Citrix saves Kiwi hotel chain

The Millennium Hotels chain in New Zealand has saved about NZ$700,000 per annum by consolidating 21 databases into one, with a new storage area network (SAN) to boot. Prior to a centralised SAN, disparate storage solutions at its 19 hotels resulted in performance problems and system instability, and since reservations weren't replicated in real-time across all sites, there was only 40 percent accuracy in bookings.

The Millennium Hotels chain in New Zealand has saved about NZ$700,000 per annum by consolidating 21 databases into one, with a new storage area network (SAN) to boot.

Prior to a centralised SAN, disparate storage solutions at its 19 hotels resulted in performance problems and system instability, and since reservations weren't replicated in real-time across all sites, there was only 40 percent accuracy in bookings.

"In some instances, we had to bump up customers who, after making a booking, were told there was no vacancy because everything was full.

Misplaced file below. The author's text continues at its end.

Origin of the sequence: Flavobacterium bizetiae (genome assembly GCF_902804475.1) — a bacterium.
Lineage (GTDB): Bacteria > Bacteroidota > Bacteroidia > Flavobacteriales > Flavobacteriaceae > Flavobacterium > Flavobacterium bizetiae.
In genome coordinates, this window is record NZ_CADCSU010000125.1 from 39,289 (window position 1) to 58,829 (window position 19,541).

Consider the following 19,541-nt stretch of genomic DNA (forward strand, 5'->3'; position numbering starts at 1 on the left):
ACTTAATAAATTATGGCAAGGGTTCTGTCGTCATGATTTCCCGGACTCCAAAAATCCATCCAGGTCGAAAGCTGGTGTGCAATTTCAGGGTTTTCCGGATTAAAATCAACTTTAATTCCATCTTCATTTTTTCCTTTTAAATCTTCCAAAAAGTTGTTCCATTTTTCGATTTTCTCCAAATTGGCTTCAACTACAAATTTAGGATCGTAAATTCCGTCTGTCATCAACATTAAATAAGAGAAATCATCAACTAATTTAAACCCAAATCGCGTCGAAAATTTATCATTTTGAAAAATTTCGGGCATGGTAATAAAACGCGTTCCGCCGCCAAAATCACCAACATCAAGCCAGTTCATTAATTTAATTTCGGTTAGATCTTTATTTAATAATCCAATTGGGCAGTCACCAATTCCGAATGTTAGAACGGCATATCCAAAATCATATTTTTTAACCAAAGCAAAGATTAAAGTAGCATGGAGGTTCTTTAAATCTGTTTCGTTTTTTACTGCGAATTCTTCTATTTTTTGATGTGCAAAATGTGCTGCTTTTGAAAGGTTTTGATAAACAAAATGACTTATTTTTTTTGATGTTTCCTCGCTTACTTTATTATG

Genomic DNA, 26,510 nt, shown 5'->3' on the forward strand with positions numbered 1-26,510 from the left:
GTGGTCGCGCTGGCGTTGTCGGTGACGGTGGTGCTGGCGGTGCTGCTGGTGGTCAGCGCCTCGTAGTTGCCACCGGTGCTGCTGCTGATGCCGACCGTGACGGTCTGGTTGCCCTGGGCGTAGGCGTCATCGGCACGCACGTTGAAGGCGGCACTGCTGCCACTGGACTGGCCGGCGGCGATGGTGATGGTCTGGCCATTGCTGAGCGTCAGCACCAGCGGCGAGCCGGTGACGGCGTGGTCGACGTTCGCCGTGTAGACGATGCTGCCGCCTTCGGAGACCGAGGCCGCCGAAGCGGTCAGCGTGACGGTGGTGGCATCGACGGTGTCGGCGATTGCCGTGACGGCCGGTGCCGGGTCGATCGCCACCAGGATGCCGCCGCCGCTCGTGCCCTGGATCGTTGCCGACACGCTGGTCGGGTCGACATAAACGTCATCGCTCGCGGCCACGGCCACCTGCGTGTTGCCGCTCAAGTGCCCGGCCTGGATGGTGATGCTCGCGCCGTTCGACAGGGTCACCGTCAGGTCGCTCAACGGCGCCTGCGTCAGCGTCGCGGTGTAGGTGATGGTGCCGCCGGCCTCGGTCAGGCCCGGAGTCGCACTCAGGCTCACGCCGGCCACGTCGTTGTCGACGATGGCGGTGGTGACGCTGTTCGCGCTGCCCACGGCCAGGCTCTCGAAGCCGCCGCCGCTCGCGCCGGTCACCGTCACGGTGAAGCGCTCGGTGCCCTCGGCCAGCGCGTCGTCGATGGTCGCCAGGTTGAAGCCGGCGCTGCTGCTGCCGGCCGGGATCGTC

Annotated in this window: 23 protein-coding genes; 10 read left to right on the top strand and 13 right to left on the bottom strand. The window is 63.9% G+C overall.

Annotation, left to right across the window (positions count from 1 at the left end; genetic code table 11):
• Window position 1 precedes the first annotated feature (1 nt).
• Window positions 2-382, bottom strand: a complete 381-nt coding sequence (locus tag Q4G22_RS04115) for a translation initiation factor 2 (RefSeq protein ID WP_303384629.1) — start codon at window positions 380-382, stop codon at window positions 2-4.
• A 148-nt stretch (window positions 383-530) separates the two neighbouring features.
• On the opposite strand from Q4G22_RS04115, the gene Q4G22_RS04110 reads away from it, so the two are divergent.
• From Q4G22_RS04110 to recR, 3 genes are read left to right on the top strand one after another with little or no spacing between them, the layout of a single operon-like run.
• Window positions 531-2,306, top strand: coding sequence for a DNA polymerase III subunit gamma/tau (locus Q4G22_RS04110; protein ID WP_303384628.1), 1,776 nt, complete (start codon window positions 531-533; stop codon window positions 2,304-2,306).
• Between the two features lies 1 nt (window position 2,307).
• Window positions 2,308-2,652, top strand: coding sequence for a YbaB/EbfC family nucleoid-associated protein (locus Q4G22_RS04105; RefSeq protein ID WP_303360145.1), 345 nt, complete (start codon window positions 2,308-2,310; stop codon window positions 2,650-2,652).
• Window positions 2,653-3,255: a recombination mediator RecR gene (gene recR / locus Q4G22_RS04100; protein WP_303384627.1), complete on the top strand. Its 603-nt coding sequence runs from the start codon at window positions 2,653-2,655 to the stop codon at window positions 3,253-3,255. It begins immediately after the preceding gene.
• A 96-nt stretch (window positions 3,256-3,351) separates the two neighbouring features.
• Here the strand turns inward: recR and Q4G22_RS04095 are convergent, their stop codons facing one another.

"Their booking wasn't captured in real-time and distributed across all sites," said Eli Salant, vice president for IT at Millennium Copthorne Kingsgate Hotels.

Salant turned to Citrix to replace its SQL data replication servers and existing legacy servers, in addition to streamlining the number of databases. And based on SQL, the old reservation system -- which dated back to the early 1980s -- was replaced with Epitome, an application developed by Hotel Information Systems.

With the new solution, the company has managed to simplify data management and significantly reduce WAN bandwidth costs, Salant told participants at a storage conference in Sydney this week.

"The consolidation of remote hotel databases into a single, real-time database located at head office made the need to replicate data redundant," he said.